Duke of Edinburgh admitted to hospital for hip surgery
The Duke of Edinburgh has been admitted to hospital in central London for planned surgery on his hip, Buckingham Palace has said.
The surgery will take place on Wednesday at King Edward VII's Hospital in Marylebone.
Prince Philip, 96, retired from royal duties last August.
The duke did not attend the Easter service at Windsor Castle on Sunday, with his absence said to have been because of a hip problem.
He also missed two other events at Windsor in recent days - last Thursday's Royal Maundy Service and a parade on 22 March to mark Prince Andrew's appointment as Colonel of the Grenadier Guards.
In a statement, Buckingham Palace said: "His Royal Highness The Duke of Edinburgh was admitted to King Edward VII Hospital in London this afternoon, for planned surgery on his hip which will take place tomorrow.
"Further updates will be issued when appropriate."
The duke announced his retirement in May 2017, after decades of supporting the Queen, as well as attending events for his own charities and organisations.
A month later he was admitted to the private King Edward VII's Hospital as "a precautionary measure" following an infection arising from a pre-existing condition.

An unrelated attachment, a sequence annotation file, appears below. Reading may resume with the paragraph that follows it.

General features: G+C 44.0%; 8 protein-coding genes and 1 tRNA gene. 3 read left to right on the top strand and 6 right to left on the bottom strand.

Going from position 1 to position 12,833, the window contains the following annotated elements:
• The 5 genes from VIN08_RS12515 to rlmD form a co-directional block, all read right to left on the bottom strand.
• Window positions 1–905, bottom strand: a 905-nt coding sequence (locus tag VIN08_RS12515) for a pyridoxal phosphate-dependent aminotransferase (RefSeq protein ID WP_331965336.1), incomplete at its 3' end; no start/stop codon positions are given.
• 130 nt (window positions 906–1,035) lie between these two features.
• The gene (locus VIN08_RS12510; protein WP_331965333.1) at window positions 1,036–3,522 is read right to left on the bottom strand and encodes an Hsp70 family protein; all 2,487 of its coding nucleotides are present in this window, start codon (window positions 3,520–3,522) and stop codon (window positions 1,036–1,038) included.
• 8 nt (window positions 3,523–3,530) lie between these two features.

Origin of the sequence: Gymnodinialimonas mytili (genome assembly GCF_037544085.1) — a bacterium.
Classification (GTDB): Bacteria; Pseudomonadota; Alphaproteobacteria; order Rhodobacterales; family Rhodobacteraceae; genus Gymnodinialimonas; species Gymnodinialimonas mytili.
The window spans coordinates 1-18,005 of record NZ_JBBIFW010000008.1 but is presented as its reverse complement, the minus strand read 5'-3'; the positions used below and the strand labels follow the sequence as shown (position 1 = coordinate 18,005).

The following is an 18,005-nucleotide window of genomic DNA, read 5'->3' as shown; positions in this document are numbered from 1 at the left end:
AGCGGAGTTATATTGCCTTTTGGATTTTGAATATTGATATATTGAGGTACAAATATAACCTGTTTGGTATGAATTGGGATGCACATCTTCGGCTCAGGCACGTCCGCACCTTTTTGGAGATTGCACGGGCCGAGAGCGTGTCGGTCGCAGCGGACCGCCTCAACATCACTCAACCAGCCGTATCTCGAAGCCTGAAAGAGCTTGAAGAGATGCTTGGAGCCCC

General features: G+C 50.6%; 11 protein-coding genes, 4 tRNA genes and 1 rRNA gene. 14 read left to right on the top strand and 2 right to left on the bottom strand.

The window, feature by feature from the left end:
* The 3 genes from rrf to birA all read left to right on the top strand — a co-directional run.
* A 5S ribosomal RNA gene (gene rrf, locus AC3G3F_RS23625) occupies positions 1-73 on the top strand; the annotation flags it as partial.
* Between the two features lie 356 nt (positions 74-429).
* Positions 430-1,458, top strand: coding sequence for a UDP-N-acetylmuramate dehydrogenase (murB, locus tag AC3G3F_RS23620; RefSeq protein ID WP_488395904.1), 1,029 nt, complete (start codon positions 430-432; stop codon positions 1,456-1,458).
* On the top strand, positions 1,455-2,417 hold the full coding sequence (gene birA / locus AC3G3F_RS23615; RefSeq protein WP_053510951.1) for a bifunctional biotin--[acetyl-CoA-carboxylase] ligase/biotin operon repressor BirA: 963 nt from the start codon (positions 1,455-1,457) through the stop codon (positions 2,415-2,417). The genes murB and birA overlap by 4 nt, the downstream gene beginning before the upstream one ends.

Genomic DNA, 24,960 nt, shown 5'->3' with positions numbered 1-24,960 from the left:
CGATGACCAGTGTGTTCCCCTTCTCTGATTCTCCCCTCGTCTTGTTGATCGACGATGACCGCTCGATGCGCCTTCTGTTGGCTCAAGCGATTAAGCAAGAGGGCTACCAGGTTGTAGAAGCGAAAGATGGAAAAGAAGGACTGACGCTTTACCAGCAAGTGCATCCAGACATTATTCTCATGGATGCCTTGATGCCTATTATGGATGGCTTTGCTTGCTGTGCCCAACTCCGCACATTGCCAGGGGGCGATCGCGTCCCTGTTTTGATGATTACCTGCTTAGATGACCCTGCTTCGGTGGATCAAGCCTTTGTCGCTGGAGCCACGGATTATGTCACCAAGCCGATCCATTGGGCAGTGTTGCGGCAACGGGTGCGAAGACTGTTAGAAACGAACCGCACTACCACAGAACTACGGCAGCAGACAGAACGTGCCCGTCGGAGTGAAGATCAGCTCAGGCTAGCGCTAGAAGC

His final solo engagement was on 2 August last year, when he reviewed a parade of Royal Marines outside Buckingham Palace in his capacity as Captain General of the corps.
But he has since appeared several times at engagements alongside the Queen.
The surgery comes ahead of a busy time for the royal family, with the Duchess of Cambridge due to give birth to her third child this month, and the wedding of Prince Harry and Meghan Markle in May.
Prince Philip has spent much of his life in good health, but he was treated for a blocked coronary artery in 2011 and a bladder infection in 2012.
In June 2013 he spent 11 nights at the private London Clinic following exploratory abdominal surgery.
In May 2014, he had a "minor procedure" on his right hand, with the treatment carried out inside Buckingham Palace.
By James Gallagher, BBC health and science correspondent
Surgery at any stage of life carries risks.
But patients are not ruled out of surgery based on their age alone.
For patients like Prince Philip, overall fitness is a bigger factor than how old they are.
This will be a decision between patient and surgeon assessing the benefits and the risks of the planned procedure.
In general, frailty increases with age and does increase the risks of major surgery.
We do not know what type of hip operation Prince Philip is having.
Most hip replacement operations in the UK take place on patients between the ages of 60 and 80.
However, such operations do take place even later in life.
Back in 1995, The Queen Mother had a successful hip replacement at the age of 95.